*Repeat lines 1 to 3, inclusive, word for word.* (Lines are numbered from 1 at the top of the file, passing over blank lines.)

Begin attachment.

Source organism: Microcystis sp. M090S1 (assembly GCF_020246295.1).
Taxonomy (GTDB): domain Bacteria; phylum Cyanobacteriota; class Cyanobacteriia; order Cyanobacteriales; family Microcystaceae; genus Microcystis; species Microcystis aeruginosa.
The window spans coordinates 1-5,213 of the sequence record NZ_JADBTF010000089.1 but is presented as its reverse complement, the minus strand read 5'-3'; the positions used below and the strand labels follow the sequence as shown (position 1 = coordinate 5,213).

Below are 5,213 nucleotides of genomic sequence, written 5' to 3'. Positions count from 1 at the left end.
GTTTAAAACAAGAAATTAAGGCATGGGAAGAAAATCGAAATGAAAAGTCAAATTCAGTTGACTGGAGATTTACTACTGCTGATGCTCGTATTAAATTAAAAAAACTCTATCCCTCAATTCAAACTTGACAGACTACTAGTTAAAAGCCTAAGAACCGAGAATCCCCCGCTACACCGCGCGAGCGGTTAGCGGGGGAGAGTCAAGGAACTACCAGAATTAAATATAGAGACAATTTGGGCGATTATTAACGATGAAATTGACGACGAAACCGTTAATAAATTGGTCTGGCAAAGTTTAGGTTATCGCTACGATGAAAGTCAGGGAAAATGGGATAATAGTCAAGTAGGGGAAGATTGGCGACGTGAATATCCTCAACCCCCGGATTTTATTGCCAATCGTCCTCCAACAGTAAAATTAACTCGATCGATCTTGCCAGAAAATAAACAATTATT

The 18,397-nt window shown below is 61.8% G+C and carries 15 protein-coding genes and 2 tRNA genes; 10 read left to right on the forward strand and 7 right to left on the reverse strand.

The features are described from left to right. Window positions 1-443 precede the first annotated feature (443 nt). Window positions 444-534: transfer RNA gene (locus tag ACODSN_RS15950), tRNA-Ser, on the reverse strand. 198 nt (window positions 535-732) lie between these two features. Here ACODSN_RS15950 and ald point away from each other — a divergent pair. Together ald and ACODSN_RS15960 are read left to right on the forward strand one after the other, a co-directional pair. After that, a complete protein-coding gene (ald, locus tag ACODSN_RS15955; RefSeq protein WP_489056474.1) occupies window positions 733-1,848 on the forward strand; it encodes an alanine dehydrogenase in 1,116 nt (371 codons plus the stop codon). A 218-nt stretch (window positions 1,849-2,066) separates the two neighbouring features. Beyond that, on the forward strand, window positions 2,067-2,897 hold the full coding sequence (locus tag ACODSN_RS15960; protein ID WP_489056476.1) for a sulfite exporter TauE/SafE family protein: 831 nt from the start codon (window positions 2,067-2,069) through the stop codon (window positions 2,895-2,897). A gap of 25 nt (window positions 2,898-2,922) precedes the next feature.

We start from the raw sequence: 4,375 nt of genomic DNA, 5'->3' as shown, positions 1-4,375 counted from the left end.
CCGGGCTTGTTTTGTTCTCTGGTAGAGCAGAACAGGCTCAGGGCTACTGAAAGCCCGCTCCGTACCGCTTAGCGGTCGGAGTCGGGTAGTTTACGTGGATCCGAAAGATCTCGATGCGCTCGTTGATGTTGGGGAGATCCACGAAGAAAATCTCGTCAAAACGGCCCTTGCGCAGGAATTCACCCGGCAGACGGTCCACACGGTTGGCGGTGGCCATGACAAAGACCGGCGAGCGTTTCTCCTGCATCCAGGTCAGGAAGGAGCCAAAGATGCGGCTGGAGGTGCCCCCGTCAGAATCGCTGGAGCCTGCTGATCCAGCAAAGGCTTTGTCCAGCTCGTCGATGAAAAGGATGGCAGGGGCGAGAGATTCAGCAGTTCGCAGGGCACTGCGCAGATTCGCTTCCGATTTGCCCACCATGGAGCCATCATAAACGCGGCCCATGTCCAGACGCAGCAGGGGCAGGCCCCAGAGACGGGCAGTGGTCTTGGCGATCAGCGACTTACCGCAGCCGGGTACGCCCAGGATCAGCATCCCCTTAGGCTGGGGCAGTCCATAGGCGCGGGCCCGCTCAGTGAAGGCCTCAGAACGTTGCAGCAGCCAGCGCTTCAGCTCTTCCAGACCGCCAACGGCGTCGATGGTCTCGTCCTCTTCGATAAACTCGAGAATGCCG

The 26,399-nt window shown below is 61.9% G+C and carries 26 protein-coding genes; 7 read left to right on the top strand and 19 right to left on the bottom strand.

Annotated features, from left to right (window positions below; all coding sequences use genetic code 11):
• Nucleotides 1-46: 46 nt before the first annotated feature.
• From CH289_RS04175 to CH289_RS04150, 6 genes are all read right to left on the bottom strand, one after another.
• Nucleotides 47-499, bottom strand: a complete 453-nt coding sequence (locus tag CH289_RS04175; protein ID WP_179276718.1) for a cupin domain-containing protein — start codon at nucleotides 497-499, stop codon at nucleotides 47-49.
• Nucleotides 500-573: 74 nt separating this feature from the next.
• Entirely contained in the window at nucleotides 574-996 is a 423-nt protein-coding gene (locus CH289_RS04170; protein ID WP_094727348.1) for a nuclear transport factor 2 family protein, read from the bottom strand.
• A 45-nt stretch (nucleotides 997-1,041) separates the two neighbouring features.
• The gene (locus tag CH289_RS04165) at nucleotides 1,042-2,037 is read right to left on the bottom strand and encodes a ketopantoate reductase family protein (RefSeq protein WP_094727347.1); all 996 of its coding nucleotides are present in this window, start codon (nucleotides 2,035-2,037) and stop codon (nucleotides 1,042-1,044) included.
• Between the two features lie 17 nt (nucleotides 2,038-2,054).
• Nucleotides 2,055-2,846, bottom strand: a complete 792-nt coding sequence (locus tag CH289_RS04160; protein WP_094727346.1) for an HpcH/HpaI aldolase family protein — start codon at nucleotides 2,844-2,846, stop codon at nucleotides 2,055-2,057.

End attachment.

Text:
Source organism: Microcystis sp. M090S1 (assembly GCF_020246295.1).
Taxonomy (GTDB): domain Bacteria; phylum Cyanobacteriota; class Cyanobacteriia; order Cyanobacteriales; family Microcystaceae; genus Microcystis; species Microcystis aeruginosa.
The window spans coordinates 1-5,213 of the sequence record NZ_JADBTF010000089.1 but is presented as its reverse complement, the minus strand read 5'-3'; the positions used below and the strand labels follow the sequence as shown (position 1 = coordinate 5,213).